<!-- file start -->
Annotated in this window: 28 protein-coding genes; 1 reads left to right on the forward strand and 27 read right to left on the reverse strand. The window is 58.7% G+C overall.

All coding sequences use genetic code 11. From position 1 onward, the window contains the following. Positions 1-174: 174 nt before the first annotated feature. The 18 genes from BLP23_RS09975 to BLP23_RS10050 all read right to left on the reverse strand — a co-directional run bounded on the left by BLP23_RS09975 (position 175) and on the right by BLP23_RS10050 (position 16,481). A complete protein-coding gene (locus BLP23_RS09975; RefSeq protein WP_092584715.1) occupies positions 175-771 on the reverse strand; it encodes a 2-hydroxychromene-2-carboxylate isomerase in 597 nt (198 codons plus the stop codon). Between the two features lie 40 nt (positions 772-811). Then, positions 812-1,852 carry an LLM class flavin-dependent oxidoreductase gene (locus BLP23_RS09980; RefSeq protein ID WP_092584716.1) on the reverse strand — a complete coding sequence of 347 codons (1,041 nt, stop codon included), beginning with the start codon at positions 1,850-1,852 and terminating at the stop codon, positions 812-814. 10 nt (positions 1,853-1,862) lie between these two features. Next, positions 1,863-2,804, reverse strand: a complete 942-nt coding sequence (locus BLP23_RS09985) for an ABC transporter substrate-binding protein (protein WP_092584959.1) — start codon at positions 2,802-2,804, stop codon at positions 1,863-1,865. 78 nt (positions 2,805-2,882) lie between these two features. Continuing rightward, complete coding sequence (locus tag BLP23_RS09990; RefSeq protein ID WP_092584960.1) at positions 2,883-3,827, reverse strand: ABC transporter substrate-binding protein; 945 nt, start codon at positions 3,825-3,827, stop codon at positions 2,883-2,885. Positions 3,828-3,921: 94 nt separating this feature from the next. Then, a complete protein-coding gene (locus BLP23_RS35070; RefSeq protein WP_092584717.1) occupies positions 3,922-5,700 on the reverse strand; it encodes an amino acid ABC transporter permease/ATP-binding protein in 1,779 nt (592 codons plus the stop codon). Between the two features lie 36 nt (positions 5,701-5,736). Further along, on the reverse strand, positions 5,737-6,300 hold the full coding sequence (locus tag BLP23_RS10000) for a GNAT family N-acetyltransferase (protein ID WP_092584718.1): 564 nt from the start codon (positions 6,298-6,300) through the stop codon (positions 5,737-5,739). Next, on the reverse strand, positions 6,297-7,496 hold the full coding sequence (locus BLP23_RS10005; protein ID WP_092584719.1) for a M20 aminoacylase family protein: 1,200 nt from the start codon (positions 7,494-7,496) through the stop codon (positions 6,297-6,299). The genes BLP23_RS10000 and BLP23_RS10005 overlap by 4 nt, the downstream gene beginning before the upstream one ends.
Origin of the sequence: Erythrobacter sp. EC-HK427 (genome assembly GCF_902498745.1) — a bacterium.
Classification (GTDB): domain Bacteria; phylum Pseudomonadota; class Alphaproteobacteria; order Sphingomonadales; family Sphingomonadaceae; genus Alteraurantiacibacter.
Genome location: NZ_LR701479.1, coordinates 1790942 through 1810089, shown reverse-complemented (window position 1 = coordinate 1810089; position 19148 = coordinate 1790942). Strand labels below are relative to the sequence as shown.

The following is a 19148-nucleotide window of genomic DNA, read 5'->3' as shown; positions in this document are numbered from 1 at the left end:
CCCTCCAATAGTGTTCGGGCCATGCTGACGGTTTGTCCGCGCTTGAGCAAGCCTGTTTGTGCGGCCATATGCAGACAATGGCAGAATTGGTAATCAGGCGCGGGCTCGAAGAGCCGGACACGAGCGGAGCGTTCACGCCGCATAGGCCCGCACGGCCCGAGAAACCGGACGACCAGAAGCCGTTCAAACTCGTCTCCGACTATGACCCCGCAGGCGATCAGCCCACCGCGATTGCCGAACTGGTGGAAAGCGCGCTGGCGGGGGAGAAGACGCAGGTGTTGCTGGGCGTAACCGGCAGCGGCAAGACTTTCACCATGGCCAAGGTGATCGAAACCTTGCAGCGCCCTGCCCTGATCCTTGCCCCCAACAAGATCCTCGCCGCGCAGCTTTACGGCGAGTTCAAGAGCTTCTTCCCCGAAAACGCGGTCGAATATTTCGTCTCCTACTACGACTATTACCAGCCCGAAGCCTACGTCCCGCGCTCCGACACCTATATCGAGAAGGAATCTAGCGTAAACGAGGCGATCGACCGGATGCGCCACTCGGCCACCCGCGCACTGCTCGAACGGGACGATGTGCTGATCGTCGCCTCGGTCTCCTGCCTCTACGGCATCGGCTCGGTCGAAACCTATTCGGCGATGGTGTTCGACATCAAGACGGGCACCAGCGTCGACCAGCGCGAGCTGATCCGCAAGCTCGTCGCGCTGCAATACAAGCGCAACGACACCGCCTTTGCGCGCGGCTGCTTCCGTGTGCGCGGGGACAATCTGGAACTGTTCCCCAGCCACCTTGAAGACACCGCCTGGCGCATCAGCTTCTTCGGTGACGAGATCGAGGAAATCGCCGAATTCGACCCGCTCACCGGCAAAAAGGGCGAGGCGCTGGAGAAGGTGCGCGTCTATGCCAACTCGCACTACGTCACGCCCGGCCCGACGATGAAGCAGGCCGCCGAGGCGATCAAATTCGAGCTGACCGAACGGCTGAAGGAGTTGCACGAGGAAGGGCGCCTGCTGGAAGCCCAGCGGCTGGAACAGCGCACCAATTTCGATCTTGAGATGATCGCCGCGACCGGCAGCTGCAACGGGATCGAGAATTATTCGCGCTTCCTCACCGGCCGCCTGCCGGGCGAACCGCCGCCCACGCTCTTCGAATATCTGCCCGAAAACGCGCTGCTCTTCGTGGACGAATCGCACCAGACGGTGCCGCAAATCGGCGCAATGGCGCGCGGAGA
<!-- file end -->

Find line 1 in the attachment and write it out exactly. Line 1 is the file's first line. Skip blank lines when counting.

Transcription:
Annotated in this window: 28 protein-coding genes; 1 reads left to right on the forward strand and 27 read right to left on the reverse strand. The window is 58.7% G+C overall.